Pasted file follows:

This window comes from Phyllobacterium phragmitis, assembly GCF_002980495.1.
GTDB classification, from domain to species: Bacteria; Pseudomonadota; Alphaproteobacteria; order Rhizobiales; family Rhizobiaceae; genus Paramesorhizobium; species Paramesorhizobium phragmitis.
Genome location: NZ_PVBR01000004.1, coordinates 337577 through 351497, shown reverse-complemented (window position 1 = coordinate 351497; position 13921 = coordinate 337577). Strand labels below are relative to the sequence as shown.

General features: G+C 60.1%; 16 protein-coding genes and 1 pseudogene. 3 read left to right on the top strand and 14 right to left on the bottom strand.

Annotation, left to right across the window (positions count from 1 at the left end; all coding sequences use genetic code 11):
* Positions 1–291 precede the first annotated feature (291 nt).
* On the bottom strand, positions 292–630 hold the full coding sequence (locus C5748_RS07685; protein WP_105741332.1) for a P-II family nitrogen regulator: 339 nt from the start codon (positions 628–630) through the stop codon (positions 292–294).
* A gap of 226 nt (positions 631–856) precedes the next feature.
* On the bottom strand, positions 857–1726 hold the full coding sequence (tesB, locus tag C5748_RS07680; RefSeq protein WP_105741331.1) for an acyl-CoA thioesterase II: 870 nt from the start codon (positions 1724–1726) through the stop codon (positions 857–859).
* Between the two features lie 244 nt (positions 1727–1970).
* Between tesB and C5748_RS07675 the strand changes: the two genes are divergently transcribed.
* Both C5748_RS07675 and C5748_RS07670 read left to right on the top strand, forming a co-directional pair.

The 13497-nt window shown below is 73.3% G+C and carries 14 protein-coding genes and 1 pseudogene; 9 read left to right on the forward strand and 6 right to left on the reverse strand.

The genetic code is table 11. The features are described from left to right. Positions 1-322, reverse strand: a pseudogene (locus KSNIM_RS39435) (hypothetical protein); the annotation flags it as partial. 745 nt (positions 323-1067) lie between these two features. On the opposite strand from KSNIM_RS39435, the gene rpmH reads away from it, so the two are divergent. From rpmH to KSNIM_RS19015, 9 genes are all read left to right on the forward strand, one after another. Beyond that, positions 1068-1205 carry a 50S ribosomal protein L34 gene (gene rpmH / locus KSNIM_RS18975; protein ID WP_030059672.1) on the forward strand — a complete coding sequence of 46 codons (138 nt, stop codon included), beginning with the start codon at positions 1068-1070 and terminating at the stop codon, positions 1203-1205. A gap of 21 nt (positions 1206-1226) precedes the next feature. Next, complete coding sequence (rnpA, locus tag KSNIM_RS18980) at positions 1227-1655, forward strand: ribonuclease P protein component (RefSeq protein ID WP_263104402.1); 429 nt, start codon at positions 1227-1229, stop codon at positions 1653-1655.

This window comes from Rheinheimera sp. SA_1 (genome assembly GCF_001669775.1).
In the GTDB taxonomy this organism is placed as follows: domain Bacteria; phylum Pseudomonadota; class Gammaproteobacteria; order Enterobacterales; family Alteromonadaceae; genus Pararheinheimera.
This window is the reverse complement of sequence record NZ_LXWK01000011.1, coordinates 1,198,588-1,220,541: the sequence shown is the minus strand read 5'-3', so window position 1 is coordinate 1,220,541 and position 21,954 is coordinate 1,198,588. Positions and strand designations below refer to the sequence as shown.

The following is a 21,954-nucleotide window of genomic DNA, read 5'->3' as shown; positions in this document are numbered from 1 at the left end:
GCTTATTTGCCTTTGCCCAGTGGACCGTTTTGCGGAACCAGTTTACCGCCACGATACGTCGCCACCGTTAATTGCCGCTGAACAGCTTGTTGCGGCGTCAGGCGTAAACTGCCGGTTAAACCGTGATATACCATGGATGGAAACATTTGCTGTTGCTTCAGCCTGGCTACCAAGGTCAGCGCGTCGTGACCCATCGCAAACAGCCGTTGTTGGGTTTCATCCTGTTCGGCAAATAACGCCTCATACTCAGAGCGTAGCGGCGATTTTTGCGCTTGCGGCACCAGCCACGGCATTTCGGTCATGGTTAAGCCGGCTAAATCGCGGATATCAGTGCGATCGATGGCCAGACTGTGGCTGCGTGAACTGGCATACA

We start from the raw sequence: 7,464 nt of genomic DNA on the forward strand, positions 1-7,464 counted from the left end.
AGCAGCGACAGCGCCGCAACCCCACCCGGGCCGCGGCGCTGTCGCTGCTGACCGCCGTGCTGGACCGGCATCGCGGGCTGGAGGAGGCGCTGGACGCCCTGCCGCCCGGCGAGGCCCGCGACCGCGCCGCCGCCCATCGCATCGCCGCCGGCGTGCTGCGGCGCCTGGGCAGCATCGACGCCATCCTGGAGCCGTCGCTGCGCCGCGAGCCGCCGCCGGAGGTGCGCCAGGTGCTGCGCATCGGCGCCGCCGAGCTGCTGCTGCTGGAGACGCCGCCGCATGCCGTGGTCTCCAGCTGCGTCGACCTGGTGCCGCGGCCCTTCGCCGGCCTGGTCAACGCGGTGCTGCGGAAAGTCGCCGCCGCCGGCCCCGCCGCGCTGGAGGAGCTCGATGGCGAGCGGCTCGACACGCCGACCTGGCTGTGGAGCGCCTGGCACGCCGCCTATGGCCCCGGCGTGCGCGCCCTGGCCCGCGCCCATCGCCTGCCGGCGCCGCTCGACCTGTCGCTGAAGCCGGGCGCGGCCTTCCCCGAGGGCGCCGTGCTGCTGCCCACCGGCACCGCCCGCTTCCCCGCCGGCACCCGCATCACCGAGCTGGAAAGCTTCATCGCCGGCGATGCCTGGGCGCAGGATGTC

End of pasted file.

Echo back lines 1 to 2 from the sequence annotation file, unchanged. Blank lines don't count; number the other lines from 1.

This window comes from Phyllobacterium phragmitis, assembly GCF_002980495.1.
GTDB classification, from domain to species: Bacteria; Pseudomonadota; Alphaproteobacteria; order Rhizobiales; family Rhizobiaceae; genus Paramesorhizobium; species Paramesorhizobium phragmitis.